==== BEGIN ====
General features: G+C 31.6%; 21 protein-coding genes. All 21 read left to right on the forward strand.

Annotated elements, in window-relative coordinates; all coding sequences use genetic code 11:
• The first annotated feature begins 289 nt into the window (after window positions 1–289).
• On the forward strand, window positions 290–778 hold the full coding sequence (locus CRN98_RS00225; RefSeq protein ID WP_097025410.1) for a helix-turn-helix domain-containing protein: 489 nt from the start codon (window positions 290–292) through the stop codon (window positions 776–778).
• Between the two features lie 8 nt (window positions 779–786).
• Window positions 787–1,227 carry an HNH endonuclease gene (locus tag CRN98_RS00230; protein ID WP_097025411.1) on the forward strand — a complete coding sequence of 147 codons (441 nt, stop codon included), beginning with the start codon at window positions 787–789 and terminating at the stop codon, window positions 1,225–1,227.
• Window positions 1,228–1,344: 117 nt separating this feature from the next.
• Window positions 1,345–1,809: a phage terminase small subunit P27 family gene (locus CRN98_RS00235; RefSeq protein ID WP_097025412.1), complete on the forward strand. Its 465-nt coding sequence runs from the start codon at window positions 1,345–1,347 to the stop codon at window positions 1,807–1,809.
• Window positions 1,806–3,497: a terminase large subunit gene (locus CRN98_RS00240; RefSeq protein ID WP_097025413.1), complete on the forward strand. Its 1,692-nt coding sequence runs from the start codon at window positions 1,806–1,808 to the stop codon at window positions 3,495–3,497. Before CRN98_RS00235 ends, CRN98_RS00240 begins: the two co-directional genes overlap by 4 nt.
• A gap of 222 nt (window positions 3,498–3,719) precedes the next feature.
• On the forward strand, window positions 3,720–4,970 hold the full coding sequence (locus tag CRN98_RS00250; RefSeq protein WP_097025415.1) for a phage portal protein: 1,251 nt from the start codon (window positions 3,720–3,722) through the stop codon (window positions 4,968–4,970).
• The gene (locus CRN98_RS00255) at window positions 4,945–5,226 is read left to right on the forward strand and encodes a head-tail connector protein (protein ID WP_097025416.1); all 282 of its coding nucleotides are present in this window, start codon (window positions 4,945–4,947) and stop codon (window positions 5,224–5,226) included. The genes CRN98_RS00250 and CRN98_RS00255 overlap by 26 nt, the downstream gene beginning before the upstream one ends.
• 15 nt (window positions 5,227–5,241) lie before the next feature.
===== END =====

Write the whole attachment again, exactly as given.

General features: G+C 31.6%; 21 protein-coding genes. All 21 read left to right on the forward strand.

Annotated elements, in window-relative coordinates; all coding sequences use genetic code 11:
• The first annotated feature begins 289 nt into the window (after window positions 1–289).
• On the forward strand, window positions 290–778 hold the full coding sequence (locus CRN98_RS00225; RefSeq protein ID WP_097025410.1) for a helix-turn-helix domain-containing protein: 489 nt from the start codon (window positions 290–292) through the stop codon (window positions 776–778).
• Between the two features lie 8 nt (window positions 779–786).
• Window positions 787–1,227 carry an HNH endonuclease gene (locus tag CRN98_RS00230; protein ID WP_097025411.1) on the forward strand — a complete coding sequence of 147 codons (441 nt, stop codon included), beginning with the start codon at window positions 787–789 and terminating at the stop codon, window positions 1,225–1,227.
• Window positions 1,228–1,344: 117 nt separating this feature from the next.
• Window positions 1,345–1,809: a phage terminase small subunit P27 family gene (locus CRN98_RS00235; RefSeq protein ID WP_097025412.1), complete on the forward strand. Its 465-nt coding sequence runs from the start codon at window positions 1,345–1,347 to the stop codon at window positions 1,807–1,809.
• Window positions 1,806–3,497: a terminase large subunit gene (locus CRN98_RS00240; RefSeq protein ID WP_097025413.1), complete on the forward strand. Its 1,692-nt coding sequence runs from the start codon at window positions 1,806–1,808 to the stop codon at window positions 3,495–3,497. Before CRN98_RS00235 ends, CRN98_RS00240 begins: the two co-directional genes overlap by 4 nt.
• A gap of 222 nt (window positions 3,498–3,719) precedes the next feature.
• On the forward strand, window positions 3,720–4,970 hold the full coding sequence (locus tag CRN98_RS00250; RefSeq protein WP_097025415.1) for a phage portal protein: 1,251 nt from the start codon (window positions 3,720–3,722) through the stop codon (window positions 4,968–4,970).
• The gene (locus CRN98_RS00255) at window positions 4,945–5,226 is read left to right on the forward strand and encodes a head-tail connector protein (protein ID WP_097025416.1); all 282 of its coding nucleotides are present in this window, start codon (window positions 4,945–4,947) and stop codon (window positions 5,224–5,226) included. The genes CRN98_RS00250 and CRN98_RS00255 overlap by 26 nt, the downstream gene beginning before the upstream one ends.
• 15 nt (window positions 5,227–5,241) lie before the next feature.